Maternity hospitals reported another 30 new-born babies named Diego Armando, raising the count to 140 so far.

(Maradona died in November of 2020. Soon after, the Naples city council unanimously voted to change the name of the city’s stadium from “Stadio San Paolo” to “Stadio Diego Armando Maradona.” (CBS Sports))

From an article in The Athletic about babies being named after St. Louis Blues players:

When St. Louisans Alyssa and Dan Hoven call out the name of their 3-year-old son in public, the heads around them instinctively turn.

“Oh my God yeah, so many times,” Alyssa said. “If we’re out to eat, we’ll be like, ‘Vladi’ or ‘Vlad,’ and people are like, ‘Did you name him after Vladimir Tarasenko?’ It starts a ton of conversations, and when we tell them ‘Yes, we did,’ they get all excited and scream, ‘Let’s go Blues!'”

From a 2016 article about babies being named after Maple Leafs players in the Toronto Sun:

Leaf great Ron Ellis still exchanges Christmas cards with a man who was named Ron Ellis Lucas in his honour for his play during the 1960s.

From an interview with Tampa Bay Buccaneers quarterback Kyle Trask at Rivals.com:

Florida quarterback Kyle Trask returns Saturday to his home state of Texas, where he will play on the field he was named after.

His parents both went to Texas A&M, so he grew up an Aggies fan.

[…]

His father, Michael Trask, and mother, Melissa Charba, both attended the school in the late 1980’s. When they welcomed their second son on March 6, 1998, his first name came from A&M’s football stadium.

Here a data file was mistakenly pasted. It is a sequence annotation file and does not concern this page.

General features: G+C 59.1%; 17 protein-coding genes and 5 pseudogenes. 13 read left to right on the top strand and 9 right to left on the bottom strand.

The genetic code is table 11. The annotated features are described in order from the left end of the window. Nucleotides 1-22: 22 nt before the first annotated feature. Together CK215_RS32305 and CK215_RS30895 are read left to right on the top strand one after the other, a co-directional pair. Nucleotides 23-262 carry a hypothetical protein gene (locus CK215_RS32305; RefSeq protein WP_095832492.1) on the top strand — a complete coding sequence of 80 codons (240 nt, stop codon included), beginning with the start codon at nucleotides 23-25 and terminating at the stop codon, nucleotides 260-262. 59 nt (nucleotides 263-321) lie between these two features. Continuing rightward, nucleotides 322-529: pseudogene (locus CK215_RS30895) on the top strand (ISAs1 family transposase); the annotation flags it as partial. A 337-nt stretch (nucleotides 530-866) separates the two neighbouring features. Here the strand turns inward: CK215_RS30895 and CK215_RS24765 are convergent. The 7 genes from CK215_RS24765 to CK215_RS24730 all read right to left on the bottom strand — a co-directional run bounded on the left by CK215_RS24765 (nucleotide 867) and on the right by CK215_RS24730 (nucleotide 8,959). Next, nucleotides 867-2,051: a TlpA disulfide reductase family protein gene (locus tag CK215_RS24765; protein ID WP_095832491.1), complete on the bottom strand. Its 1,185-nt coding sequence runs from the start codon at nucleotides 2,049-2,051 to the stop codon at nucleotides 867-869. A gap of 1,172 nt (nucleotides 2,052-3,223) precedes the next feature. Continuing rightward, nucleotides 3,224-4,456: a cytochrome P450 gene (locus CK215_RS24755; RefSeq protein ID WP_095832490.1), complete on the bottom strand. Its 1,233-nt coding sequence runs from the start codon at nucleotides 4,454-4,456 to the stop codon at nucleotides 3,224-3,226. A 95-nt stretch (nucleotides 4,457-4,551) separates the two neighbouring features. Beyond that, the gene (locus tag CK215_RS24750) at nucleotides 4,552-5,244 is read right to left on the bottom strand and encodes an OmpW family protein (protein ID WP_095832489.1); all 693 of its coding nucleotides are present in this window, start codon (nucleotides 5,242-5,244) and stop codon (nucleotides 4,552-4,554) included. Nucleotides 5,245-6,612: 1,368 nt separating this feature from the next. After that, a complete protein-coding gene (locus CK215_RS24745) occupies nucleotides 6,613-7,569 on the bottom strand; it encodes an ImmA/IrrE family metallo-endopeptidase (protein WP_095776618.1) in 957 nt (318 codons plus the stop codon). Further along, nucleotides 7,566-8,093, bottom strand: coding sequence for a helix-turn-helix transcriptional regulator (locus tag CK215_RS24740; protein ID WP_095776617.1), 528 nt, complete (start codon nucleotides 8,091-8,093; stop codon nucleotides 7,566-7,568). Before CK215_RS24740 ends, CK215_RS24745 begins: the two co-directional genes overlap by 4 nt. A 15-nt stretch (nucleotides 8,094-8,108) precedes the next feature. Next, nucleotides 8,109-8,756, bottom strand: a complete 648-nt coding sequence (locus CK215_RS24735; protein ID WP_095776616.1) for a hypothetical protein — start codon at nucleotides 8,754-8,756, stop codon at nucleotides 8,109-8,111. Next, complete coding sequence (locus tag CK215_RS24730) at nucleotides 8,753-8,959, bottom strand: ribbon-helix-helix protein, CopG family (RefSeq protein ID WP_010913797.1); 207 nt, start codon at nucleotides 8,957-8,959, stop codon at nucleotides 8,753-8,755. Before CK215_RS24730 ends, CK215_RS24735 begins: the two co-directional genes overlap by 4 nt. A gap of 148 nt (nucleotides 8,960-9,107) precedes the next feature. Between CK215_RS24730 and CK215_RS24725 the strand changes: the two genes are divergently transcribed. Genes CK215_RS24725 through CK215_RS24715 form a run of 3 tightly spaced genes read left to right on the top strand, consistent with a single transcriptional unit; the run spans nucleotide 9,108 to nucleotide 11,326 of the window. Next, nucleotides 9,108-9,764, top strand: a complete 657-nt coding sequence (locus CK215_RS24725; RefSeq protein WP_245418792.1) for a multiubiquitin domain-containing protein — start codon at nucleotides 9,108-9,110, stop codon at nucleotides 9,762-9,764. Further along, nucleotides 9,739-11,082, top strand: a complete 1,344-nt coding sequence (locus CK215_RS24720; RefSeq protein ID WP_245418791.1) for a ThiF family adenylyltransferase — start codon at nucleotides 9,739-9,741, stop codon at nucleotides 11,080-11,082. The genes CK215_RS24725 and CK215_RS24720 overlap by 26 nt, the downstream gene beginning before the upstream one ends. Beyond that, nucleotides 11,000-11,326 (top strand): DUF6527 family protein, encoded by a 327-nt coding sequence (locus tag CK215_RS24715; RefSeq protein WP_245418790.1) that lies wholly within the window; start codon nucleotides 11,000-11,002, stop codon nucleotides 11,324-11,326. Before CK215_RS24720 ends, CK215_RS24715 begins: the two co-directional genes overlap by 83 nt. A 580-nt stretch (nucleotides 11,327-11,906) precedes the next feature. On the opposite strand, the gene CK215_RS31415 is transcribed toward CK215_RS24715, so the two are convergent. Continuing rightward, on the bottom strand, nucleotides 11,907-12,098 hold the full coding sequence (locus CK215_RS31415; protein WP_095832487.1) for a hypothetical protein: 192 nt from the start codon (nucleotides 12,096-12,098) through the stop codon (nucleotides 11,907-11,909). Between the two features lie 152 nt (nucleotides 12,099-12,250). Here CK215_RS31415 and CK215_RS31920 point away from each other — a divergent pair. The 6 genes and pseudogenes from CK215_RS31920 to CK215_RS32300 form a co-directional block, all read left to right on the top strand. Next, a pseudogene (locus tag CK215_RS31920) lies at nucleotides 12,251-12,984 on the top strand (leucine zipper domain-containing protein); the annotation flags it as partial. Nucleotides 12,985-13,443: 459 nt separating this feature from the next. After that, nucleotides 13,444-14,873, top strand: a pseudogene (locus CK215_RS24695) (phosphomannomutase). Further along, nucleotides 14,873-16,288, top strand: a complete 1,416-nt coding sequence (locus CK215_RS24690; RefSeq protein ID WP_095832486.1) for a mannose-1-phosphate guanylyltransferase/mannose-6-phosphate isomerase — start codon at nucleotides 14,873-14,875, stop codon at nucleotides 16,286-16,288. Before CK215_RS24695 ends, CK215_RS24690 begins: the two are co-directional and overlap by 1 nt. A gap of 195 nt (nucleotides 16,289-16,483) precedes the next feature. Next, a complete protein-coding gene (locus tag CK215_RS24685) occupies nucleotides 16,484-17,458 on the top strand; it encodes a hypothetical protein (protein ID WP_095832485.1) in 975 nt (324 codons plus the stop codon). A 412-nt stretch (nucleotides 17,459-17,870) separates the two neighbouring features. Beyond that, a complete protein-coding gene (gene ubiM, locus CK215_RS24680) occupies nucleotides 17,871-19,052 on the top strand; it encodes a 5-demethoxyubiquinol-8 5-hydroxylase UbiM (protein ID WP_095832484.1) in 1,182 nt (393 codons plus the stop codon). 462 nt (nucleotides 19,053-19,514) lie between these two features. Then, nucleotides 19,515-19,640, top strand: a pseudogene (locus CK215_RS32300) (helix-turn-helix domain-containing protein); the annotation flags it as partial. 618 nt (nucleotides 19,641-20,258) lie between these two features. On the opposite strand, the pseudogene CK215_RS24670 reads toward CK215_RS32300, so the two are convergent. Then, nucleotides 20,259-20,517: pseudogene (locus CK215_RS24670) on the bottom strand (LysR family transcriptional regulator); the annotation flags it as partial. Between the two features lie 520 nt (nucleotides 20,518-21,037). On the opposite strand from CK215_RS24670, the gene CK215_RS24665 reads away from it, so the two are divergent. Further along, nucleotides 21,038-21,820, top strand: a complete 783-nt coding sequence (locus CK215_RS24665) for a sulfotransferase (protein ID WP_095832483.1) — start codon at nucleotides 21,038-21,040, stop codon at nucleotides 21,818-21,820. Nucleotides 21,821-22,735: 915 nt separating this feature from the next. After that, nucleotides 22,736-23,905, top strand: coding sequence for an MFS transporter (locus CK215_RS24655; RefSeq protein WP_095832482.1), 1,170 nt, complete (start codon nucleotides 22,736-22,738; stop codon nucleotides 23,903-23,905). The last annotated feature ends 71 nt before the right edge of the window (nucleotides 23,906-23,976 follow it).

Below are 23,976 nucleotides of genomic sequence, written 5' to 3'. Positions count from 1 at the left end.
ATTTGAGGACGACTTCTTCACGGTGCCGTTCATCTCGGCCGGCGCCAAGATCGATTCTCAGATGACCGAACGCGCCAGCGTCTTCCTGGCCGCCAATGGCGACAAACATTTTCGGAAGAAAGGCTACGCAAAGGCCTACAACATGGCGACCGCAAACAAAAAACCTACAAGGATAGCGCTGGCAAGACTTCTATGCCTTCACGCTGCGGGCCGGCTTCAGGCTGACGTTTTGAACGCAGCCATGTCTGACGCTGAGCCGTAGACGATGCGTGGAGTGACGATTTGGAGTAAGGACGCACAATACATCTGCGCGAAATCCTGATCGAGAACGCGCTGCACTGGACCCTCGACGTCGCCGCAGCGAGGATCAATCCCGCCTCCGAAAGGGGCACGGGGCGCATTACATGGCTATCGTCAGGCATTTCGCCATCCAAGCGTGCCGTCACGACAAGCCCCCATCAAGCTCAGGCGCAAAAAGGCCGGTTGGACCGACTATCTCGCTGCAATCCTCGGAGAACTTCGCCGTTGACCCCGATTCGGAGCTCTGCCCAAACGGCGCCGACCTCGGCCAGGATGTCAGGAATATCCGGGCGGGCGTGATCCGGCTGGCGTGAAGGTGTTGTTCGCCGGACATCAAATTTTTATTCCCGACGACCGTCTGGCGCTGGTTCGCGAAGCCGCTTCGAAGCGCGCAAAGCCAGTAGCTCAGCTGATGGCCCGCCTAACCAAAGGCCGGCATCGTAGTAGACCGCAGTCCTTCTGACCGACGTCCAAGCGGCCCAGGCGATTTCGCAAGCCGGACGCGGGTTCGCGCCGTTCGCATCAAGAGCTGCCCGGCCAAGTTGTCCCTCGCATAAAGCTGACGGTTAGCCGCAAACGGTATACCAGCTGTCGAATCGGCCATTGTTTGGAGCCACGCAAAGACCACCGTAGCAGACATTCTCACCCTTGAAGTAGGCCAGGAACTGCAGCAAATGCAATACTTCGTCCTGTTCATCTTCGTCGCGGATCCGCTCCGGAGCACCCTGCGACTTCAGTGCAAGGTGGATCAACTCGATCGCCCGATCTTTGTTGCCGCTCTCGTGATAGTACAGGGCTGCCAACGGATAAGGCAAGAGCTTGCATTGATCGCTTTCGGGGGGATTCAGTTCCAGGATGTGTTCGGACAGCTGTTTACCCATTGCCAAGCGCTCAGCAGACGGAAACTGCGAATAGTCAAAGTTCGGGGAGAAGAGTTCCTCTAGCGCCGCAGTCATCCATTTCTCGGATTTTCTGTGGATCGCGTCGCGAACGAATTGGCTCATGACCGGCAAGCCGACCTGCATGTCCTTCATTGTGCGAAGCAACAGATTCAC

“My mom and dad were Aggies, so they named me after Kyle Field,” Trask revealed Monday. “My whole family is full of Aggies.”

From a 2014 article about high school basketball player Terance Mann in the Boston Globe:

The inevitable question that the Tilton School’s 6-foot-5-inch, 190-pound shooting guard has heard countless times before: Are you named after that Terence Mann?

“Most people think it’s from the movie ‘Field of Dreams,'” which featured a character portrayed by actor James Earl Jones, explained the junior, who, when not attending the boarding school in New Hampshire, lives in Lowell with his mother, Daynia La-Force, and 15-year-old brother, Martin. “But my grandma’s name is Terancia, and they named me after her.”

From an article about professional baseball player Nick Solak in the Dallas News:

Nick Solak is named after a sports bar.

[…]

Back in the 1980s, Nick’s Sports Page sat on the triangular plot of land where Chicago Road and Lincoln Avenue intersected in Dolton, Ill., one of those working-class suburbs on the South Side of Chicago. The exterior featured shaker shingles, chocolate-stained diagonal sheathing and baseball bats for door handles. On Feb. 5, 1985, it hosted Carlton Fisk Night, where patrons could meet the White Sox catcher, whose work ethic screamed South Sider, even if he actually grew up in New England.